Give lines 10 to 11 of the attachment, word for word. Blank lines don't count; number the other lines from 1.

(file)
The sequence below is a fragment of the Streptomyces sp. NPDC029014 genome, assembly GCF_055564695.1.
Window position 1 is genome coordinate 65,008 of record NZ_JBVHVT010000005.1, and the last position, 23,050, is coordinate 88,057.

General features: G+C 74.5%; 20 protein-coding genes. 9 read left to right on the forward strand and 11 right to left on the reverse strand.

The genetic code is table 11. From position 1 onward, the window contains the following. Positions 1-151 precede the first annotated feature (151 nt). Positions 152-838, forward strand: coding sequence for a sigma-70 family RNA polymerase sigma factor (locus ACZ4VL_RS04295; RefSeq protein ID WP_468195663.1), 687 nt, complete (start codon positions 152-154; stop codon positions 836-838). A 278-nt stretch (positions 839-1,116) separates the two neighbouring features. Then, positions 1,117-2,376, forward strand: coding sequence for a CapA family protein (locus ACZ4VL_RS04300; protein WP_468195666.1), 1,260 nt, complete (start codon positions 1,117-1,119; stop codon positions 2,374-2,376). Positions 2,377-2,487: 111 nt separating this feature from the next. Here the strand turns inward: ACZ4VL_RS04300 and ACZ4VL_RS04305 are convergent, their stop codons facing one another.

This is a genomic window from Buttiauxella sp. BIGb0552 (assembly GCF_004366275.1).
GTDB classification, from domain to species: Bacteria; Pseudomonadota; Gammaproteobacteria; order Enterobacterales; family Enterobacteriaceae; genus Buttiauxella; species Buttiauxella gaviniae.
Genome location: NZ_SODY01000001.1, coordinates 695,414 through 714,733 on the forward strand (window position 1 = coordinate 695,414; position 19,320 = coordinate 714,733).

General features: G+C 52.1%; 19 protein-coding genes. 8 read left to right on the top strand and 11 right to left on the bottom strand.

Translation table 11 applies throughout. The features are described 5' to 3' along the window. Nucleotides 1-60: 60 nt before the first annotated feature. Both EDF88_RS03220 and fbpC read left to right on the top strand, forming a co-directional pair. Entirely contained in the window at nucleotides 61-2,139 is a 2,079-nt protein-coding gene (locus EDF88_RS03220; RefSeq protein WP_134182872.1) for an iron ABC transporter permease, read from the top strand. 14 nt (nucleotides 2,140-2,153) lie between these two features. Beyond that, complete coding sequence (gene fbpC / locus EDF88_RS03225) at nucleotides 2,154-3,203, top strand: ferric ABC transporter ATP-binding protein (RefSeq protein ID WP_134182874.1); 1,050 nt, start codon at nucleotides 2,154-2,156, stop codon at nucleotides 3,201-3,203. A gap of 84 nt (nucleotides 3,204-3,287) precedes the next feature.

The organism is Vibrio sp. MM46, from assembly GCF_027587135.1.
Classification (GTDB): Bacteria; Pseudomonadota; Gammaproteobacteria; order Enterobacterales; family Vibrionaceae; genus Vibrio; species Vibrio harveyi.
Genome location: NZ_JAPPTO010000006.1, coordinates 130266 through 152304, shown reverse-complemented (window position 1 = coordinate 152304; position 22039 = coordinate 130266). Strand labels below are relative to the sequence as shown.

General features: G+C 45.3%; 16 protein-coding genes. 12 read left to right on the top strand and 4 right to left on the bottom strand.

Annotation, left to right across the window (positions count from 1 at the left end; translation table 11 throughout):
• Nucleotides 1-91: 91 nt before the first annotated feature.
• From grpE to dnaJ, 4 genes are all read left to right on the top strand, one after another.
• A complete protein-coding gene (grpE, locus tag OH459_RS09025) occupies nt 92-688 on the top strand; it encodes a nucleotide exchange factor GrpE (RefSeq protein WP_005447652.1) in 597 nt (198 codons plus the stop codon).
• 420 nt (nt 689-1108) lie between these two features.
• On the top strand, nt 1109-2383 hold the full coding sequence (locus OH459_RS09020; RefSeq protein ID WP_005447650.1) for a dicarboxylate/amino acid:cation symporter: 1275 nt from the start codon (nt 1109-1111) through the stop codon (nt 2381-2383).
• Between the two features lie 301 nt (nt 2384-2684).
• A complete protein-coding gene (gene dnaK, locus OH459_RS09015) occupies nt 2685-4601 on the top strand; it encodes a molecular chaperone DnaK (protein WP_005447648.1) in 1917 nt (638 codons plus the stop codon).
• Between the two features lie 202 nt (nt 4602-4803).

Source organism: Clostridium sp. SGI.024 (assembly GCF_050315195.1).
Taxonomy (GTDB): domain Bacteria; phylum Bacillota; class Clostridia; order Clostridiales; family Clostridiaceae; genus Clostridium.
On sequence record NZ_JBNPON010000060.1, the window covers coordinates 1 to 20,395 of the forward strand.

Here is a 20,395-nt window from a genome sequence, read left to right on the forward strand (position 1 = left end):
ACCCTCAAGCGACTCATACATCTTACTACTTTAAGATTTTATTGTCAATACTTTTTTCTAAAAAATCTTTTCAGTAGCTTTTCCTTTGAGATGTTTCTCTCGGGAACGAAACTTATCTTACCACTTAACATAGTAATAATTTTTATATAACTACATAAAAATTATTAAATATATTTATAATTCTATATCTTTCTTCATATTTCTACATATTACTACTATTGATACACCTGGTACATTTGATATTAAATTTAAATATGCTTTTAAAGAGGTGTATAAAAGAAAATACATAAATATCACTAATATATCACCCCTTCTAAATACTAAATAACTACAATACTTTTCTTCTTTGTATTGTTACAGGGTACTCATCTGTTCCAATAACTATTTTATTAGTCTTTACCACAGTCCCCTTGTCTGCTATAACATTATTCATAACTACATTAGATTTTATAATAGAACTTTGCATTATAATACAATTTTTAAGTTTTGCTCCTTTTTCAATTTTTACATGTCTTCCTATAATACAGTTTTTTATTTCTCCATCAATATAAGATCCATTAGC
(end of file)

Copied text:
The organism is Vibrio sp. MM46, from assembly GCF_027587135.1.
Classification (GTDB): Bacteria; Pseudomonadota; Gammaproteobacteria; order Enterobacterales; family Vibrionaceae; genus Vibrio; species Vibrio harveyi.